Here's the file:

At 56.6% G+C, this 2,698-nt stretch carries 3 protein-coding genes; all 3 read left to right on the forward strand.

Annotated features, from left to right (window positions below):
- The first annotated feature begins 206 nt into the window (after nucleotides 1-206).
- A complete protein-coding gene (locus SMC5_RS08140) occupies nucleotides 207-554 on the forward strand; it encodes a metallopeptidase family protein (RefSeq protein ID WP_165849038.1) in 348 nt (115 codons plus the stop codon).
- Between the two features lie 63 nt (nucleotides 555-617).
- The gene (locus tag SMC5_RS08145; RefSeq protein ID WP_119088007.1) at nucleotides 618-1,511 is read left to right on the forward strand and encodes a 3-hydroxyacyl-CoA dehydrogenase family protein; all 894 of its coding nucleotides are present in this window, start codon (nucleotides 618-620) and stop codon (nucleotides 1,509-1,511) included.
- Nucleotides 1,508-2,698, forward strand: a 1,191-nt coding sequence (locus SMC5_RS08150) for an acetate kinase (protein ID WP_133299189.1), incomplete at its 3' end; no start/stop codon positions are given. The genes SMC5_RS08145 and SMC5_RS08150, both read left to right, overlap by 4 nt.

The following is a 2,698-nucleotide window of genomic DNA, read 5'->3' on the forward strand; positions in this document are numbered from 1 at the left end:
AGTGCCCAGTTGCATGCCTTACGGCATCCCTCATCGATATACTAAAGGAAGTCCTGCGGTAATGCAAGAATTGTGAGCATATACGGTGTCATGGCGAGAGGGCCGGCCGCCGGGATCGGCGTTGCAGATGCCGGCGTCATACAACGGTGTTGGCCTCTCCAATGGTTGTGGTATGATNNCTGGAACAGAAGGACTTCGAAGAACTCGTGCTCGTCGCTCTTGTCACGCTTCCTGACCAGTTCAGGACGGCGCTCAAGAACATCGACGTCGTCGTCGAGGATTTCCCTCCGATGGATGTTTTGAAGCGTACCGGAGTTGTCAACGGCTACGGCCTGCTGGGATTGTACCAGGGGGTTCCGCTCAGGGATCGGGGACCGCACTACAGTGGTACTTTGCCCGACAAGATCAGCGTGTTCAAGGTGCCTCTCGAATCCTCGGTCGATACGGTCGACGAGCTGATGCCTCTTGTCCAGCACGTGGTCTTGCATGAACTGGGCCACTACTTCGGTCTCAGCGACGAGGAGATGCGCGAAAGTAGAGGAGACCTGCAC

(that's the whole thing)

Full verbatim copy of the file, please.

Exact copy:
At 56.6% G+C, this 2,698-nt stretch carries 3 protein-coding genes; all 3 read left to right on the forward strand.

Annotated features, from left to right (window positions below):
- The first annotated feature begins 206 nt into the window (after nucleotides 1-206).
- A complete protein-coding gene (locus SMC5_RS08140) occupies nucleotides 207-554 on the forward strand; it encodes a metallopeptidase family protein (RefSeq protein ID WP_165849038.1) in 348 nt (115 codons plus the stop codon).
- Between the two features lie 63 nt (nucleotides 555-617).
- The gene (locus tag SMC5_RS08145; RefSeq protein ID WP_119088007.1) at nucleotides 618-1,511 is read left to right on the forward strand and encodes a 3-hydroxyacyl-CoA dehydrogenase family protein; all 894 of its coding nucleotides are present in this window, start codon (nucleotides 618-620) and stop codon (nucleotides 1,509-1,511) included.
- Nucleotides 1,508-2,698, forward strand: a 1,191-nt coding sequence (locus SMC5_RS08150) for an acetate kinase (protein ID WP_133299189.1), incomplete at its 3' end; no start/stop codon positions are given. The genes SMC5_RS08145 and SMC5_RS08150, both read left to right, overlap by 4 nt.

The following is a 2,698-nucleotide window of genomic DNA, read 5'->3' on the forward strand; positions in this document are numbered from 1 at the left end:
AGTGCCCAGTTGCATGCCTTACGGCATCCCTCATCGATATACTAAAGGAAGTCCTGCGGTAATGCAAGAATTGTGAGCATATACGGTGTCATGGCGAGAGGGCCGGCCGCCGGGATCGGCGTTGCAGATGCCGGCGTCATACAACGGTGTTGGCCTCTCCAATGGTTGTGGTATGATNNCTGGAACAGAAGGACTTCGAAGAACTCGTGCTCGTCGCTCTTGTCACGCTTCCTGACCAGTTCAGGACGGCGCTCAAGAACATCGACGTCGTCGTCGAGGATTTCCCTCCGATGGATGTTTTGAAGCGTACCGGAGTTGTCAACGGCTACGGCCTGCTGGGATTGTACCAGGGGGTTCCGCTCAGGGATCGGGGACCGCACTACAGTGGTACTTTGCCCGACAAGATCAGCGTGTTCAAGGTGCCTCTCGAATCCTCGGTCGATACGGTCGACGAGCTGATGCCTCTTGTCCAGCACGTGGTCTTGCATGAACTGGGCCACTACTTCGGTCTCAGCGACGAGGAGATGCGCGAAAGTAGAGGAGACCTGCAC